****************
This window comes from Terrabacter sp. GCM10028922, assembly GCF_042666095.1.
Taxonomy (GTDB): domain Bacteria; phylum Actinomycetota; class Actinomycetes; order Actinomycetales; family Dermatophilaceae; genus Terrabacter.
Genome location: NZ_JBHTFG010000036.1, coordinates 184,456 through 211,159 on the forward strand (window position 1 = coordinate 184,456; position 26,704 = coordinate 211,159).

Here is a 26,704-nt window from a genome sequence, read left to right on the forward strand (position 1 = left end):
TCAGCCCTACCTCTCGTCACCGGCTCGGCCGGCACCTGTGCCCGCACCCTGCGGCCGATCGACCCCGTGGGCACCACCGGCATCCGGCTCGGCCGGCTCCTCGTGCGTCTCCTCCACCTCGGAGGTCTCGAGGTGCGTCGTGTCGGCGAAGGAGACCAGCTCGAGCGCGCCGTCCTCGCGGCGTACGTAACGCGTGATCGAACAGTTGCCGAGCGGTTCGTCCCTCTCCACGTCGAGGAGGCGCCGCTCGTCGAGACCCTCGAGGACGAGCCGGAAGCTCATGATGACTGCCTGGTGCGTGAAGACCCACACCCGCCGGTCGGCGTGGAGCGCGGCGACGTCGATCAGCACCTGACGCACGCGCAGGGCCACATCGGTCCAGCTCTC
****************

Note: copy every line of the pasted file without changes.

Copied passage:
This window comes from Terrabacter sp. GCM10028922, assembly GCF_042666095.1.
Taxonomy (GTDB): domain Bacteria; phylum Actinomycetota; class Actinomycetes; order Actinomycetales; family Dermatophilaceae; genus Terrabacter.
Genome location: NZ_JBHTFG010000036.1, coordinates 184,456 through 211,159 on the forward strand (window position 1 = coordinate 184,456; position 26,704 = coordinate 211,159).

Here is a 26,704-nt window from a genome sequence, read left to right on the forward strand (position 1 = left end):
TCAGCCCTACCTCTCGTCACCGGCTCGGCCGGCACCTGTGCCCGCACCCTGCGGCCGATCGACCCCGTGGGCACCACCGGCATCCGGCTCGGCCGGCTCCTCGTGCGTCTCCTCCACCTCGGAGGTCTCGAGGTGCGTCGTGTCGGCGAAGGAGACCAGCTCGAGCGCGCCGTCCTCGCGGCGTACGTAACGCGTGATCGAACAGTTGCCGAGCGGTTCGTCCCTCTCCACGTCGAGGAGGCGCCGCTCGTCGAGACCCTCGAGGACGAGCCGGAAGCTCATGATGACTGCCTGGTGCGTGAAGACCCACACCCGCCGGTCGGCGTGGAGCGCGGCGACGTCGATCAGCACCTGACGCACGCGCAGGGCCACATCGGTCCAGCTCTC